RICK KARR: The rest of America's been catching up to WVON for more than forty years. When the station went on the air in 1963 ... the call letters stood for "The Voice Of The Negro". Even though its signal was weak, it soared in the ratings, popularized Blues and R&B music, and gave voice to the Civil Rights movement. Afternoon host Cliff Kelly says, the station still has the same ideals.

CLIFF KELLEY: There are so many things that need to be addressed and hopefully people will not only hear about it but they will take some action.

RICK KARR: Consider how WVON persuaded its listeners to take some action regarding the conflict in Jena, Louisiana: That's where, last year, some white high school students hung nooses from a tree — symbols that some people in the community saw as an effort to intimidate black students. The white students were suspended from school. As racial conflict increased, black students assaulted a white student and found themselves charged with attempted second-degree murder and conspiracy. In the meantime, Jena suffered from arson, beatings, and an escalating climate of racial tension.

The story first got a lot of attention from Louisiana's media, and from bloggers. Then Santita Jackson and other hosts on Black owned radio stations nationwide started talking about it.

SANTITA JACKSON: Everybody, once they heard the story that was the key. People needed to know the story. And once they knew it, the story really just took on a life of its own.

RICK KARR: What did the callers say that first day that you were telling Chicago about this story? What was their reaction to it?

SANTITA JACKSON: Tell me more. I've not heard anything about this.

RADIO: This trial has strong racial undertones.

RICK KARR: While most of the national "mainstream" media wasn't paying much attention, WVON and other black owned stations helped to keep the story alive, and used it as a rallying call for African-Americans.

PROTESTOR ON RADIO: Once we get off the buses every one will march from there to the court house…

RICK KARR: The station even told listeners how they could get down to Jena to join thousands of other protesters on a march through the town.

PROTESTORS ON RADIO: No justice, No peace!

MELODY SPANN-COOPER: To see young people come out in droves, buses, walking, it was an incredible day for us. And we don't need the white media to validate that. We've got to validate that. We have got to be able to validate and believe that what we bring to our listening audiences, everyday across this country, is real. Because we said it was real. Not because FOX said it was real or Clear Channel said it was real. Because we said it was real.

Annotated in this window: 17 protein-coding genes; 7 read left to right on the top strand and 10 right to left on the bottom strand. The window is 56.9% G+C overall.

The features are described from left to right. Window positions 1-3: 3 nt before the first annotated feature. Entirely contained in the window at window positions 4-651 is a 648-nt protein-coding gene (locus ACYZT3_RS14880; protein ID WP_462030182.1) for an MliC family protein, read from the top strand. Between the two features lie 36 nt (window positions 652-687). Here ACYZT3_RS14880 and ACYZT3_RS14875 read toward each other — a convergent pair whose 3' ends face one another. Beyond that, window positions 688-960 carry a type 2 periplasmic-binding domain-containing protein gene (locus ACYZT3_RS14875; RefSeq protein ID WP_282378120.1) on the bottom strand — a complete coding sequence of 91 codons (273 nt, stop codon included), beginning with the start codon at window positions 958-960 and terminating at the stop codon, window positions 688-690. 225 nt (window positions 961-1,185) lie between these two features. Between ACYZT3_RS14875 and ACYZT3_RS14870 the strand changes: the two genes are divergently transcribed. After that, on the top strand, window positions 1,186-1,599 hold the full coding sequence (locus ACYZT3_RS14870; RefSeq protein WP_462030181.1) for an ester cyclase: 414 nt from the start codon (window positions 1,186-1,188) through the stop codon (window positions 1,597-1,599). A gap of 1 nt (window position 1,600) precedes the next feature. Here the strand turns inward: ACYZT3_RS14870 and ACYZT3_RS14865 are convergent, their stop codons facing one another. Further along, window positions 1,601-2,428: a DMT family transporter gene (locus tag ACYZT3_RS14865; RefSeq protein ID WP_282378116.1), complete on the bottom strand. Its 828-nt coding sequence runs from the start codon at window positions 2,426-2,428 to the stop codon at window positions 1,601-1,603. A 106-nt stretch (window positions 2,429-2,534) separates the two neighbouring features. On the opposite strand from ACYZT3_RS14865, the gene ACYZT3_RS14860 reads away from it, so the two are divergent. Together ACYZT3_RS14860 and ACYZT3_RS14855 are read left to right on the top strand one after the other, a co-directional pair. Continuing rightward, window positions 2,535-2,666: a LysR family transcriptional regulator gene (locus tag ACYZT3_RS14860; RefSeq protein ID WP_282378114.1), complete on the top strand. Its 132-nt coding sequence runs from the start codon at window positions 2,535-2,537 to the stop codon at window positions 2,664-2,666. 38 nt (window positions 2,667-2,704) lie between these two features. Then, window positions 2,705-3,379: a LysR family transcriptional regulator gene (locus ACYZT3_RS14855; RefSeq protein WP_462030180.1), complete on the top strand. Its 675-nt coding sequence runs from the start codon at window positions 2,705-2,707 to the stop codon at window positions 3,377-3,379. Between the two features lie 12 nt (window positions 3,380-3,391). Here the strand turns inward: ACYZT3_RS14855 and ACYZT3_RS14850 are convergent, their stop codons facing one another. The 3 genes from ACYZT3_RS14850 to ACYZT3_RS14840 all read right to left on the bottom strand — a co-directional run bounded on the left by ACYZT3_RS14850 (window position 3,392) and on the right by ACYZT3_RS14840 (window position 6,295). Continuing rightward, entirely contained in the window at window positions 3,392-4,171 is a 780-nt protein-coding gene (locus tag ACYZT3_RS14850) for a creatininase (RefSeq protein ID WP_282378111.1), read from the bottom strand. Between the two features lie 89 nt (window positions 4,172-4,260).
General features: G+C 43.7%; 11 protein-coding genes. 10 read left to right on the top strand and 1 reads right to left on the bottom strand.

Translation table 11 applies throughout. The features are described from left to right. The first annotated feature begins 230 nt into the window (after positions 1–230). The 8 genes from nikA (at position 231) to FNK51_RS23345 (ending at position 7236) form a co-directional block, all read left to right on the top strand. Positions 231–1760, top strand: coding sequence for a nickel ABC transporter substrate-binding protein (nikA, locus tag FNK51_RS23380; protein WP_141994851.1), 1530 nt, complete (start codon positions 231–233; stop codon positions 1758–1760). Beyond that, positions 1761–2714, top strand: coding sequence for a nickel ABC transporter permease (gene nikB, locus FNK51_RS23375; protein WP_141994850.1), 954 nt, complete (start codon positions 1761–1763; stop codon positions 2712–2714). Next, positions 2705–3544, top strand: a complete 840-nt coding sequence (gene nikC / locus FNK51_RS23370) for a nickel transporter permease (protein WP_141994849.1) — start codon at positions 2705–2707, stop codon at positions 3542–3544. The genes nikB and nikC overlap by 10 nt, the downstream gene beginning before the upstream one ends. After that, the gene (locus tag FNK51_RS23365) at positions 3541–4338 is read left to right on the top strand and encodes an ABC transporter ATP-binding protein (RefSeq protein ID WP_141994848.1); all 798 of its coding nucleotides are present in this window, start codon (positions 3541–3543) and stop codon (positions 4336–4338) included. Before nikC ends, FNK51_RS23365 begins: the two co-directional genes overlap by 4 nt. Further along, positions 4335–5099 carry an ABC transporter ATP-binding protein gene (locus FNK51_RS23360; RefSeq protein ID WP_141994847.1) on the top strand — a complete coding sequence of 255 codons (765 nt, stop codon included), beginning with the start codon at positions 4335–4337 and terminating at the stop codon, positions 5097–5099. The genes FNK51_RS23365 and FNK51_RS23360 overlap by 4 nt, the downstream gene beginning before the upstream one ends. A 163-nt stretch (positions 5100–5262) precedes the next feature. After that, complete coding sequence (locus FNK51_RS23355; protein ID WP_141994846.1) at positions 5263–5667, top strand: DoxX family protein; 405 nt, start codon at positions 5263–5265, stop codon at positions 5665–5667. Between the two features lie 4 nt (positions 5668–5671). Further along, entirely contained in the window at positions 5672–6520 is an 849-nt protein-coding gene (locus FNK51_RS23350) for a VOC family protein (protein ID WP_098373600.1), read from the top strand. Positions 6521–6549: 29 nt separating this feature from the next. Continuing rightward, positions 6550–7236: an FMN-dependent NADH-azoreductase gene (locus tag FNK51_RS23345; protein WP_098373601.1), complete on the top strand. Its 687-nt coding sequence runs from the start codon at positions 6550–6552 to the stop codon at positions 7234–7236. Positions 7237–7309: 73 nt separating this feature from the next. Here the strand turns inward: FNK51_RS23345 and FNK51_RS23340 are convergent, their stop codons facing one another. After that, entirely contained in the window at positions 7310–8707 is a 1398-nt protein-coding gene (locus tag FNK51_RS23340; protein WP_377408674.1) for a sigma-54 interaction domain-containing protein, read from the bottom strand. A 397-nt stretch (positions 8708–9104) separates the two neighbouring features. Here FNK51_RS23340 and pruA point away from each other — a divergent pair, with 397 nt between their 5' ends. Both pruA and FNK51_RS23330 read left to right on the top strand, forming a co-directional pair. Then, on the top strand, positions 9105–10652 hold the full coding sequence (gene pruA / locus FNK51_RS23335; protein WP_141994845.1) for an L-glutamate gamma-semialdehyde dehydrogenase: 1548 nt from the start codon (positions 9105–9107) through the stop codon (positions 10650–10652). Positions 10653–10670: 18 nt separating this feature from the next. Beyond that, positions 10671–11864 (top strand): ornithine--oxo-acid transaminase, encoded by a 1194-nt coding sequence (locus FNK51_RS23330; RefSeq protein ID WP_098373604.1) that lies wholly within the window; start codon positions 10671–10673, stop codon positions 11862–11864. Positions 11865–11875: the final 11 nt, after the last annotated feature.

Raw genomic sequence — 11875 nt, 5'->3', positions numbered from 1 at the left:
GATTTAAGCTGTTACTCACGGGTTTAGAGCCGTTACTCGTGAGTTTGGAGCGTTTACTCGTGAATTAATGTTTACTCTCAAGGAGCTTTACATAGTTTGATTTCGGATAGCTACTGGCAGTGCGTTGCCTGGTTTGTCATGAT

RICK KARR: Why do you think it is, though, that our colleagues in the, quote unquote, "mainstream media" ignored this story for so long? I mean, why was it down to VON to pick it up?

MELODY SPANN COOPER: It's not their story. It's not what they're passionate about.

RICK KARR: African-Americans aren't too passionate about the mainstream media, either, according to WVON program director Coz Carson.

COZ CARSON: There's a great deal of mistrust for mainstream media when it comes to African-American issues. So when we approach people, when we ask them to come and speak to us, they feel like they're speaking with family, they're speaking with people who understand their plight.

RICK KARR: Chicago's TV newscasts offer evidence of that disconnect on the air every night: According to a recent Northwestern University study, reporters interview three whites for every minority. And the imbalance is even worse in political stories, where whites outnumber minorities nine to one.

SANTITA JACKSON: You have media that does not look like woman. It does not look like African Americans and Asians and Latinos - really, what America and the world looks like. And so those views are very, very narrow. And as a consequence, you miss not just the Jena story. But, so many Jenas.

RICK KARR: African-Americans and Hispanics make up just over a quarter of the population in the United States — that's about eighty-five million people. Yet out of more than 10,000 radio stations nationwide, they own only 635 - or just about six percent. And African-Americans and Latinos own only 33 of the nation's 1350 TV stations. Hundreds of people showed up to vent their anger about the way that minorities have been shut out of the media. When the Federal Communications Commission came to Chicago for a public hearing in September.

FCC EVENT COORDINATOR: First line which is going to be this line. Just stand up and come around, sign up and give them your name.

RICK KARR: The public showed up hours beforehand for a chance to speak to the five commissioners who set the rules for broadcasting. They heard that the mainstream media not only under-represent minorities --but that even when they do talk about African Americans and Latinos, they get the story wrong.